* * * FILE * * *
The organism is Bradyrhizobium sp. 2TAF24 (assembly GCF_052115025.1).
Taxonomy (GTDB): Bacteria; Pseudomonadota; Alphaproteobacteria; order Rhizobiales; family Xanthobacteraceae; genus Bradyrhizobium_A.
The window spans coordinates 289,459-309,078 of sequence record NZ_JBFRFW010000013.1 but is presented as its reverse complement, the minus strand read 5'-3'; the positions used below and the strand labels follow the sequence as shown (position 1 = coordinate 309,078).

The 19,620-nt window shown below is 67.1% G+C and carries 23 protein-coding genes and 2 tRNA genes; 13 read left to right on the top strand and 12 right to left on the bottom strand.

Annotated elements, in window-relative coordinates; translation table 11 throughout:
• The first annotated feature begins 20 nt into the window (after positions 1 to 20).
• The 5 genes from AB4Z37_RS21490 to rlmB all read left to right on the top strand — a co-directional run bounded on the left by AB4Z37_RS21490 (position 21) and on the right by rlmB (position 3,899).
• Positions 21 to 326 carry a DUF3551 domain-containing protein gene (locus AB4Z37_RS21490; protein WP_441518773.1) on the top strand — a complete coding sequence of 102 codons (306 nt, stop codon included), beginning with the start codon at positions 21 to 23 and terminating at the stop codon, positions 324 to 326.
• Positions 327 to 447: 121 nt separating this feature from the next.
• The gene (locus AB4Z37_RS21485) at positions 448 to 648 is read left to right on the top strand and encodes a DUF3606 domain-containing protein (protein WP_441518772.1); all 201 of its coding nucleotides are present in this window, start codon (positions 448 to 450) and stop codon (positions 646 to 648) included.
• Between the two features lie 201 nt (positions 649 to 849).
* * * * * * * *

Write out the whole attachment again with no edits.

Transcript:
The organism is Bradyrhizobium sp. 2TAF24 (assembly GCF_052115025.1).
Taxonomy (GTDB): Bacteria; Pseudomonadota; Alphaproteobacteria; order Rhizobiales; family Xanthobacteraceae; genus Bradyrhizobium_A.
The window spans coordinates 289,459-309,078 of sequence record NZ_JBFRFW010000013.1 but is presented as its reverse complement, the minus strand read 5'-3'; the positions used below and the strand labels follow the sequence as shown (position 1 = coordinate 309,078).

The 19,620-nt window shown below is 67.1% G+C and carries 23 protein-coding genes and 2 tRNA genes; 13 read left to right on the top strand and 12 right to left on the bottom strand.

Annotated elements, in window-relative coordinates; translation table 11 throughout:
• The first annotated feature begins 20 nt into the window (after positions 1 to 20).
• The 5 genes from AB4Z37_RS21490 to rlmB all read left to right on the top strand — a co-directional run bounded on the left by AB4Z37_RS21490 (position 21) and on the right by rlmB (position 3,899).
• Positions 21 to 326 carry a DUF3551 domain-containing protein gene (locus AB4Z37_RS21490; protein WP_441518773.1) on the top strand — a complete coding sequence of 102 codons (306 nt, stop codon included), beginning with the start codon at positions 21 to 23 and terminating at the stop codon, positions 324 to 326.
• Positions 327 to 447: 121 nt separating this feature from the next.
• The gene (locus AB4Z37_RS21485) at positions 448 to 648 is read left to right on the top strand and encodes a DUF3606 domain-containing protein (protein WP_441518772.1); all 201 of its coding nucleotides are present in this window, start codon (positions 448 to 450) and stop codon (positions 646 to 648) included.
• Between the two features lie 201 nt (positions 649 to 849).